Friday, 7 November 2014

Hemingway in Space by Kingsley Amis, 1960

Friday’s Forgotten Books at Patti Abbott’s blog Pattinase.

© Creative Commons
The absence of humour in science fiction, apart from his liking for the genre, appears to have prompted Kingsley Amis to write Hemingway in Space in the December 21, 1960, edition of Punch. The story was published in the satirical magazine as part of a series of parodies.

This is the impression one gets after reading American-Canadian sf writer Judith Merril’s introduction to Hemingway in Space which she included in her anthology 6th Annual Edition: The Year's Best S-F a year later.

“One of Mr. Amis's sharpest criticisms of science fantasy in general was the lack of good humorous writing in the field. From the examples he cited, and those he did not, I suspect we do not always laugh at the same jokes. Not always; at least one exception (and probably several more) appeared in the series of parodies published in Punch last year,” Merril noted in her 1961 Dell anthology.

I'm relatively new to sf and especially humour in sf. I didn’t see it either in the title, Hemingway in Space, however amusing it sounds, or in the story which reads like any other sf tale.

The story is set around Mars. Philip Hardacre, the main character, a young man and his annoying wife Martha, and Ghlmu, an old, grizzled two-headed Martian, are hunting for a space monster with their Wyndham-Clarke blasters. The monster is xeeb, a large and ferocious creature prowling that part of the galaxy. After spotting the phosphorescent creature, Philip insists on stepping out into space without his Martian friend. He takes the young man along with him. In the end, however, Ghlmu is killed while saving Philip and the young man.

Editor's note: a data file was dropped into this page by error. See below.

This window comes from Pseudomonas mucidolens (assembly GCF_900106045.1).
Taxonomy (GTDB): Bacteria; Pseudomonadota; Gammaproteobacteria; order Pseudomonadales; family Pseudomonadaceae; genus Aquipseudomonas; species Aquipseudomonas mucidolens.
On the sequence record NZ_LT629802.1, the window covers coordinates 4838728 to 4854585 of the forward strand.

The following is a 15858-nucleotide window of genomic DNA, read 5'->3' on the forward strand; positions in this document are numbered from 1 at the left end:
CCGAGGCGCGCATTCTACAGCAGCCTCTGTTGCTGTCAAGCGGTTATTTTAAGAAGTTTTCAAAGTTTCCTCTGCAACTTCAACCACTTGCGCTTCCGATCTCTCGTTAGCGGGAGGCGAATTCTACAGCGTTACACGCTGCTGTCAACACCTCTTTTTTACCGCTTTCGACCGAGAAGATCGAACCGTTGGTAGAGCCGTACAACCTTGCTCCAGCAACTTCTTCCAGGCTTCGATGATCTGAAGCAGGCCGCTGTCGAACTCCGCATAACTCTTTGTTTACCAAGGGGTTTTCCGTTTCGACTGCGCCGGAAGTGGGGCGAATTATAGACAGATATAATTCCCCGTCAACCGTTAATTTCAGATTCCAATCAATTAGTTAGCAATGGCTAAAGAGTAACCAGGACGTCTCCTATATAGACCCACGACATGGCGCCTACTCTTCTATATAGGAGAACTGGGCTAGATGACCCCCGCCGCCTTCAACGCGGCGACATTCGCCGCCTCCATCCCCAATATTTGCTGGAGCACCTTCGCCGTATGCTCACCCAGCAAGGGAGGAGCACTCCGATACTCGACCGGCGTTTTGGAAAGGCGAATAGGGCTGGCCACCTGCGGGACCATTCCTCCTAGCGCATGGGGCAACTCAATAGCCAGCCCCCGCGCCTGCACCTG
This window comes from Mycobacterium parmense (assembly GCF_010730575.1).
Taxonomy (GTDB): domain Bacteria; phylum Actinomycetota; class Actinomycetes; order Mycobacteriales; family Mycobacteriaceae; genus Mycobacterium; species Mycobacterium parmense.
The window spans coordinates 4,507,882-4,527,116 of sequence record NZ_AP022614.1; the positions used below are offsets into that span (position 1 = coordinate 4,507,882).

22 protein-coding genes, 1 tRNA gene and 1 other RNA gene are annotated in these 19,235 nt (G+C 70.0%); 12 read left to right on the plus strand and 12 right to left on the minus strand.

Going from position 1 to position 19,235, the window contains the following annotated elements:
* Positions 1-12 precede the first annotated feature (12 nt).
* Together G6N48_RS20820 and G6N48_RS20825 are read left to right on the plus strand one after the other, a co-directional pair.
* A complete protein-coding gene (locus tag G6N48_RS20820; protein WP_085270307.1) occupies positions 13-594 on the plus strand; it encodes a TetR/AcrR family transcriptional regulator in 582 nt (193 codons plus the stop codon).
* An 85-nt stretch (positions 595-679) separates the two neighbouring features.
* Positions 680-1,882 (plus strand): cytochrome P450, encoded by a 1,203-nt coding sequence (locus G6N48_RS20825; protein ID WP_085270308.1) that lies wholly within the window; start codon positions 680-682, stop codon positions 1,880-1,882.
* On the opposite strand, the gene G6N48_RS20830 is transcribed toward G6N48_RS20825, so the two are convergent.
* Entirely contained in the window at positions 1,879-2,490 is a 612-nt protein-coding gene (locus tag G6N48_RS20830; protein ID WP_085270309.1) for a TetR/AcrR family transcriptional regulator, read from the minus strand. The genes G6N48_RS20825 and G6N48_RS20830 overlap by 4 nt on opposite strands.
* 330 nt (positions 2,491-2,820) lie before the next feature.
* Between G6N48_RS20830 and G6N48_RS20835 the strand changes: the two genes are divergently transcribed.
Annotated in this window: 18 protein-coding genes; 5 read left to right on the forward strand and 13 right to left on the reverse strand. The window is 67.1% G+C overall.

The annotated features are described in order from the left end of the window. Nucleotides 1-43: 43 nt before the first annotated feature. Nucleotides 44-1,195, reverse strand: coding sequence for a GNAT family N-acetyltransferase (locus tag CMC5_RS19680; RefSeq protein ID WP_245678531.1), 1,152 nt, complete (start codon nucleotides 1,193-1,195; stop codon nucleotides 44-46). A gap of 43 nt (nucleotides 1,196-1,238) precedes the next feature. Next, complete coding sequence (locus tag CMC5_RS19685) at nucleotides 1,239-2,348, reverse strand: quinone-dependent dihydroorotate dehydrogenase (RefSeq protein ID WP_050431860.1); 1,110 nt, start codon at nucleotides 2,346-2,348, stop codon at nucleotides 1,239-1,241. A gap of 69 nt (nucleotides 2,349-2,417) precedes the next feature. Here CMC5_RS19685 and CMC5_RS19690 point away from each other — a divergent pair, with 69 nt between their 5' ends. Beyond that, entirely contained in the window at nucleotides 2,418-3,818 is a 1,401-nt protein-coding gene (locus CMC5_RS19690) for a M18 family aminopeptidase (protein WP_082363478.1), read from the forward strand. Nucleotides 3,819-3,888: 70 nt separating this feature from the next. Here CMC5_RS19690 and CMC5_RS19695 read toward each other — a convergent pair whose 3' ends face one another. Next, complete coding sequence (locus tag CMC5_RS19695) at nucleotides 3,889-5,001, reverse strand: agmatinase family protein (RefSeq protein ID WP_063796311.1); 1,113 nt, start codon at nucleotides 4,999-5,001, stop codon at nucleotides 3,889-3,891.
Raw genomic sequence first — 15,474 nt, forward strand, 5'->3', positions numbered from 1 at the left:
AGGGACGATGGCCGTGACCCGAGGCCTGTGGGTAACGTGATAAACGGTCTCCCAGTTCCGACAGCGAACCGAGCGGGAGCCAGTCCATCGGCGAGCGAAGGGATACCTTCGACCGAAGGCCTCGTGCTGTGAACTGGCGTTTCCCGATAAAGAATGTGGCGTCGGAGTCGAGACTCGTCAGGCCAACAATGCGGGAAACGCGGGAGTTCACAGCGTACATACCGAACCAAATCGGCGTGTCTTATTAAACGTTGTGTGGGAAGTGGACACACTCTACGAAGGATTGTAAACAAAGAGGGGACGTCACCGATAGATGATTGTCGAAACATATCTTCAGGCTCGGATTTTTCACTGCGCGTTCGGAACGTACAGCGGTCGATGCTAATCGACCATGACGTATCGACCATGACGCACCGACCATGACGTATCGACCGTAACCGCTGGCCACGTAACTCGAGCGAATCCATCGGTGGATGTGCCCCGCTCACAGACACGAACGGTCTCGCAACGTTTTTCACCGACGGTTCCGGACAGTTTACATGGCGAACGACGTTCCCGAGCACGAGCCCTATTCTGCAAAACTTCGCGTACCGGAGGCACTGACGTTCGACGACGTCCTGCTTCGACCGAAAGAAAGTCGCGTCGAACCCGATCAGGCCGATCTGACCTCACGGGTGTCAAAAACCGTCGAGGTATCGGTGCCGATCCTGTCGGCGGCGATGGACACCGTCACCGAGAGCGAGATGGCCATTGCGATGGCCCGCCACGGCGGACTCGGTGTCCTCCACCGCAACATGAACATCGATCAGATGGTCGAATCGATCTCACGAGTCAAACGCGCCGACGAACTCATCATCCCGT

Other readers might see humour in the story where I didn’t; perhaps, in the dialogue between Martha, “the boring, senseless bitch,” and Philip and Ghlmu, whom she and her husband hired to take on the monster. Philip Hardacre can’t stand her and would gladly get rid of her and xeeb together. In the story Earthmen and Martians seem to be friends and Venus is inhabited. In short, it’s a decent sf story.

The 6th Annual Edition: The Year's Best S-F contains more than thirty short stories. Other writers include Ray Bradbury, Fredric Brown, Arthur C. Clarke, Howard Fast, Anthony Boucher, Isaac Asimov, Henry Sleser, and Brian W. Aldiss, among others. It also includes an essay ‘How to Think a Science Fiction Story’ by G. Harry Stine, ‘The Year in S-F’ by Judith Merril, and ‘S-F Books — 1960’ by Anthony Boucher.

If you’d like to read just this story, you can click here.

In his biography The Life of Kingsley Amis (2006), writer and academician Zachary Leader has described Amis as “the finest English comic novelist of the second half of the twentieth century.” Amis has parodied sf on more than one occasion, including in New Maps of Hell: A Survey of Science Fiction (1960) where he looks at the genre in a lighter vein as well as in Something Strange, a short story that first appeared in Spectator (1960) and later in his first collection of stories My Enemy's Enemy (1962). Clearly, I need to read more sf humour by Kingsley Amis.